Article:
rjght and Richard Jefferson also
-announced this week they will forgo
their senior seasons.
"When I came here two years ago
without much recognition, I always
thought I'd play here for four years,"
Arenas said. "But after two great years
in.Tucson, I feel like I'm ready to take
the.next step and play in the NBA."
* Arenas, a 6-foot-3 sophomore shoot-
ing -guard, led the Wildcats with an
average of 16.2 points per game. He
shot 47.9 percent from the floor in 36
games this season.
Two-year sentence
awita Hin i' salnker

Witheysaed
Blue trveS west
By David Roth
Daily Sports Writer
There's a bulletin board in the Michigan softball team's
lockerroom. You'd think that with-an 11-game win streak
and an undefeated conference record to lead the Big Ten,
perhaps a line like "Keep on rolling" might be appropriate
to pin up on the board.
But when the Wolverines entered their lockerroom yes-
terday, on the board was coach Carol Hutchins' aphorism:
"We have accomplished nothing yet."

AMAKER
Continued from Page 8
a program and I was trying to make a
hire, Tommy Amaker would ask Rick
Pitino also.
TMD: The last four years have not
exactly been a time that a lot of Michi-
gan students would like to identify with
the history of the basketball program.
How do you feel about the negative air
that this program has right now and the
negative response to Ellerbe, who still is
a member of the coaching fraternity?
Amaker: Brian is part of the coaching
fraternity and Brian is a friend of mine
and I think given some of the circum-
stances that Brian had to deal with, or the
time that he was named the head coach
here, he did the best he could do, and
probably the best that anyone could do.
Sometimes those things are very unfortu-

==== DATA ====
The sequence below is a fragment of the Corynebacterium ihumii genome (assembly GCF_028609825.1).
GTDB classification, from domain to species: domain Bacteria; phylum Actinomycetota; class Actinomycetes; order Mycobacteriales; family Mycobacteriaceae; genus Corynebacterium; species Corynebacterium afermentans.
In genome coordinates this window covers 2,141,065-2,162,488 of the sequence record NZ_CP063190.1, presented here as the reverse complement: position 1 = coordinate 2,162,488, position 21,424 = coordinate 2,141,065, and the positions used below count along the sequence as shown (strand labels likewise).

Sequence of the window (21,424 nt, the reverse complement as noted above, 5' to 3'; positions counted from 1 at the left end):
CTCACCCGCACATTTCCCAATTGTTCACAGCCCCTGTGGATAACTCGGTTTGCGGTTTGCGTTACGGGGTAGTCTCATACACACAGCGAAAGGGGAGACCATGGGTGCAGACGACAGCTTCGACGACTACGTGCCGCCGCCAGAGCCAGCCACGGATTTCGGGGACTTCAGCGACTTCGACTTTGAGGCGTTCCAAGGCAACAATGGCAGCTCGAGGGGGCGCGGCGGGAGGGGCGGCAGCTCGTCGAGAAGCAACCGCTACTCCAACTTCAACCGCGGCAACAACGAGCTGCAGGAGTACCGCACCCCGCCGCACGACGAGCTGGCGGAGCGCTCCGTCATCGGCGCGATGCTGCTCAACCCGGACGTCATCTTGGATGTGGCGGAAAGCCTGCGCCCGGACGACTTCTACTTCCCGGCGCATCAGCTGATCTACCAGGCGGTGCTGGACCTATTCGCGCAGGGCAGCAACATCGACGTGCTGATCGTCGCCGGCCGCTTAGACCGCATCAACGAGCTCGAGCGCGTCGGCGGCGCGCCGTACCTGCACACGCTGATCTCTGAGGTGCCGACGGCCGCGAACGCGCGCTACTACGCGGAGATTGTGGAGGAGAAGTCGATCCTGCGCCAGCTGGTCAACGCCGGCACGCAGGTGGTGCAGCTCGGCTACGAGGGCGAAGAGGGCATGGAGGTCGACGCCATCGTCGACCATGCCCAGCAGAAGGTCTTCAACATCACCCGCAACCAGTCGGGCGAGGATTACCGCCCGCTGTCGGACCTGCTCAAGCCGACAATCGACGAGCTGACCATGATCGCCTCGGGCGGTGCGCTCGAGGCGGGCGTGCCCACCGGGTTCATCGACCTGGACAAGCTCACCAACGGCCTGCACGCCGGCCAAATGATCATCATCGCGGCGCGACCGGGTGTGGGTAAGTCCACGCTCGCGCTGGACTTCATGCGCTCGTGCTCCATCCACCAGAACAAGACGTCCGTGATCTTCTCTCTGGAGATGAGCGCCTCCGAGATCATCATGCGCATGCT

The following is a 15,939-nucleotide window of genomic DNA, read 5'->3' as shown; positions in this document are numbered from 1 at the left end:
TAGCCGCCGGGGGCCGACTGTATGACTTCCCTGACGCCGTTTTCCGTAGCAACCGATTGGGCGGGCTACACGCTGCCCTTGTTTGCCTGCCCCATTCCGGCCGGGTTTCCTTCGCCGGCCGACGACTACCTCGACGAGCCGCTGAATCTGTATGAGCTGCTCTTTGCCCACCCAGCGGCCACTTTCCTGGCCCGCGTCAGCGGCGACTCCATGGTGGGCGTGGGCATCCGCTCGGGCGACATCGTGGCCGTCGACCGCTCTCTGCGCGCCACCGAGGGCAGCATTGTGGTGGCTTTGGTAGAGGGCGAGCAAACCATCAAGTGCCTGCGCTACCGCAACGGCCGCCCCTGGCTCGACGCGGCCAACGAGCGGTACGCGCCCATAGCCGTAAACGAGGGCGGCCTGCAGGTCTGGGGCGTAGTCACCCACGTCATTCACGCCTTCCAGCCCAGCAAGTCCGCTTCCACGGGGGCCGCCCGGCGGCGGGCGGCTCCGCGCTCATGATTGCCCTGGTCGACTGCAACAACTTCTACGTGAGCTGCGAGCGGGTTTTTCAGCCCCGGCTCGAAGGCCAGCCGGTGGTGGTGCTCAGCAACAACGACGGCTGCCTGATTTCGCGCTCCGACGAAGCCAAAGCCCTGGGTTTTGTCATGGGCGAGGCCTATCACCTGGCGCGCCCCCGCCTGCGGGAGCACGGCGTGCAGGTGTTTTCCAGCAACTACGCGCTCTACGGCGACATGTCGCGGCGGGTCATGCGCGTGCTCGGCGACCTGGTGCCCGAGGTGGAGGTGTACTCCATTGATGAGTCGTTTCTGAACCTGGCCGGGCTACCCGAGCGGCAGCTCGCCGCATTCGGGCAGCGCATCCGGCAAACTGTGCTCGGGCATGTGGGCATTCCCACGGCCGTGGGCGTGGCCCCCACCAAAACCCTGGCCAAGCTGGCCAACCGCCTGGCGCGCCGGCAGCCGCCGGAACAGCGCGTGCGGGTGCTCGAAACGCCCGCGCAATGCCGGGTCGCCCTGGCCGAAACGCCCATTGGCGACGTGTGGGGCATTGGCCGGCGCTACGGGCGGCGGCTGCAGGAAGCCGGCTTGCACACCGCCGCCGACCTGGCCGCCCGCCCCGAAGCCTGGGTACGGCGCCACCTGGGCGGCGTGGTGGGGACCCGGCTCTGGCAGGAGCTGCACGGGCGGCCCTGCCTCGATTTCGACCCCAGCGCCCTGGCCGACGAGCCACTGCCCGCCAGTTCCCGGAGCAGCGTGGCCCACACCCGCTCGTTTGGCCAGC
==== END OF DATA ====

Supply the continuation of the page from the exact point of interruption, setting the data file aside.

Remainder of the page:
nate that they end the way that it ended.
Nonethekss, we're here to try to
make it bette and do the best that we
can with it and I think it's a good oppor-
tunity for kids that want to come here
and be part of a good school and a great
program. It's never easy for a coach to
go through some of the things that Brian
had to deal with.
TMD: Did you ever have to deal with
any of those things?
Amaker: Not to that degree. Not to

the way in which Brian lost his job.
That's a pretty steep situation there. As
a coach, we're all in this profession
together and you never want to see any-
one go through that because we all
know that we're not that far removed
from being in those shoes that Brian had
to walk in.
TMD: You've really been all smiles
since you got here. Can we expect that
in February?
Amaker: Depending on our record.
One of the best compliments that a per-
son ever gave me - and I don't even
know her name and I've never seen her
before - but an elderly woman stopped
me on campus and said to me, "I never
know if you've won or if you've lost."
That was the nicest thing anyone's
said to me in terms of me being me
since I've been a head coach.
TMD: What do you want from the
students?
Amaker: I think the students are
going to be here for us. That's what
we're striving for - their presence.
Anyone can be supportive. You can be
supportive by writing a check and send-
ing it in the mail.
But there's nothing like the support of
your presence and so if we're going to
have the presence of the students here
and have that felt, then I'm going to be
grateful and very happy.

MINNEAPOL IS AND MADISON
Who: Michigan (6-0 Big Ten, 21-11-1 overall)
vs. Minnesota (2-6, 2315.1) and Wisconsin